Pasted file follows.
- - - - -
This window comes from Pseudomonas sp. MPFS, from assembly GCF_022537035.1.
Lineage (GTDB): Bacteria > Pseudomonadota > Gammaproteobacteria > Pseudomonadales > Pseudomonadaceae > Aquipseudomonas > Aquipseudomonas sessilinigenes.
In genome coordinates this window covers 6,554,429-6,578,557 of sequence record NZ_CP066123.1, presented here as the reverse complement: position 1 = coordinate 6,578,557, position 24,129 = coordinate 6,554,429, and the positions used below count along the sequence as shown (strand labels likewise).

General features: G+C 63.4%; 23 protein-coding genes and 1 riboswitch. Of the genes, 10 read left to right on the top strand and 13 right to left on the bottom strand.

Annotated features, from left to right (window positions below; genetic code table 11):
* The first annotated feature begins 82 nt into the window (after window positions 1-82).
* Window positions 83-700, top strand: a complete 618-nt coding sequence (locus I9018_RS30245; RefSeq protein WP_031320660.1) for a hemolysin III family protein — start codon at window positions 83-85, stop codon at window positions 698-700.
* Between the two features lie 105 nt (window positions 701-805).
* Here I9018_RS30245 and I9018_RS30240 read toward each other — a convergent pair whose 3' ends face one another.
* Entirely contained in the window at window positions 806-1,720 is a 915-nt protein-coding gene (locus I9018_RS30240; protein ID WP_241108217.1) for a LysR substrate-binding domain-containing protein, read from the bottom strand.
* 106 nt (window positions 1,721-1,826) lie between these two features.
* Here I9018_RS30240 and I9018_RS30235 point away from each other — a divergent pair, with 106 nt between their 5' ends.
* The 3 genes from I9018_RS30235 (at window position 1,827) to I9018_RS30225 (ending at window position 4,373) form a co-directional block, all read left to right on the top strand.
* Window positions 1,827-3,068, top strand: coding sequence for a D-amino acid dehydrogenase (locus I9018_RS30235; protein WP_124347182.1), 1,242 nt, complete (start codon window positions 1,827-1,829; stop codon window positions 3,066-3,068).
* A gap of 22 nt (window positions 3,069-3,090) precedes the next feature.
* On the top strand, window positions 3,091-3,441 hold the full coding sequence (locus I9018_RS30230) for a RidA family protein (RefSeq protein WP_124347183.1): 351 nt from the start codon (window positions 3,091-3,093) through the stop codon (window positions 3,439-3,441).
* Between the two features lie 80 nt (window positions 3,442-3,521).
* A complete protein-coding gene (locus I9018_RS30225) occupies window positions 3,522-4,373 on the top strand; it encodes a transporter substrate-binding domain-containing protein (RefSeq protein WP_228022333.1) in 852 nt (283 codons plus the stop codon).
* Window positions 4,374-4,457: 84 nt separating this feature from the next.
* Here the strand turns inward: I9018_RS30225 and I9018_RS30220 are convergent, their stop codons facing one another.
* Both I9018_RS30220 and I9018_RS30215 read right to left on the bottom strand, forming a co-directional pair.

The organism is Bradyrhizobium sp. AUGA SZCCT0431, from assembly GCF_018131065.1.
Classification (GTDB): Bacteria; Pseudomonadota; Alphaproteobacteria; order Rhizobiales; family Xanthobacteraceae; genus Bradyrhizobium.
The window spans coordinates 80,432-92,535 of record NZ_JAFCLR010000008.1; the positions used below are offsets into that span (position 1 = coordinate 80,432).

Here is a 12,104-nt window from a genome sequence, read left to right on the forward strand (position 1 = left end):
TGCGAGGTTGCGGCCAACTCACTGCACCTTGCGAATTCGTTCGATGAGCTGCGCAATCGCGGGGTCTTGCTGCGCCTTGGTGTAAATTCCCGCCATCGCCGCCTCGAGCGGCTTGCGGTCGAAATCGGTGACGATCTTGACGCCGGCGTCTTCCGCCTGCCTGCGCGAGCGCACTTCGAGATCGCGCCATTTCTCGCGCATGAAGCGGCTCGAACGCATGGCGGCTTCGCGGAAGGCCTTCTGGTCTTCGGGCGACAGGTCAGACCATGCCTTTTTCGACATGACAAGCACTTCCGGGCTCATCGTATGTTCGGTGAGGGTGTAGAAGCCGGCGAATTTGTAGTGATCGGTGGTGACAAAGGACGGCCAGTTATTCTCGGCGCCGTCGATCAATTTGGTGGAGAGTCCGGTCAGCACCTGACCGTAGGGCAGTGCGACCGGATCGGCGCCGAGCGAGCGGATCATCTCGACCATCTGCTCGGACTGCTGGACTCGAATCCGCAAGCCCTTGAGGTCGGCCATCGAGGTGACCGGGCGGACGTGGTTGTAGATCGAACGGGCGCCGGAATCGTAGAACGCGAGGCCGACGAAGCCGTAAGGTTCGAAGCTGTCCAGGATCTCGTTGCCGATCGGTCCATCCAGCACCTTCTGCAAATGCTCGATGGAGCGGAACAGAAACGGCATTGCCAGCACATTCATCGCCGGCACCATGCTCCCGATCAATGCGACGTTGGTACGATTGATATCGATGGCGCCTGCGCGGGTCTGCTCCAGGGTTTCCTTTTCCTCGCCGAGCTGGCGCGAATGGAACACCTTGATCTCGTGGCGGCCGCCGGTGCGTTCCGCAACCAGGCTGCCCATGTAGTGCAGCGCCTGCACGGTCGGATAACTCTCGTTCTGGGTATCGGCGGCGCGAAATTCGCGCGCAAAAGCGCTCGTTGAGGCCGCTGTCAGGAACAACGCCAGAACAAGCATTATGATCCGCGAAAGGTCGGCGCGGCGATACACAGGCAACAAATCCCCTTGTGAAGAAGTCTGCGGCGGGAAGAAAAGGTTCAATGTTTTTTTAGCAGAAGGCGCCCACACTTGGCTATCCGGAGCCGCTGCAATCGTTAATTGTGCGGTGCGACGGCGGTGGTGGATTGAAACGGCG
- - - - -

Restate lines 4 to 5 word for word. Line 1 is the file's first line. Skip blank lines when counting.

General features: G+C 63.4%; 23 protein-coding genes and 1 riboswitch. Of the genes, 10 read left to right on the top strand and 13 right to left on the bottom strand.

Annotated features, from left to right (window positions below; genetic code table 11):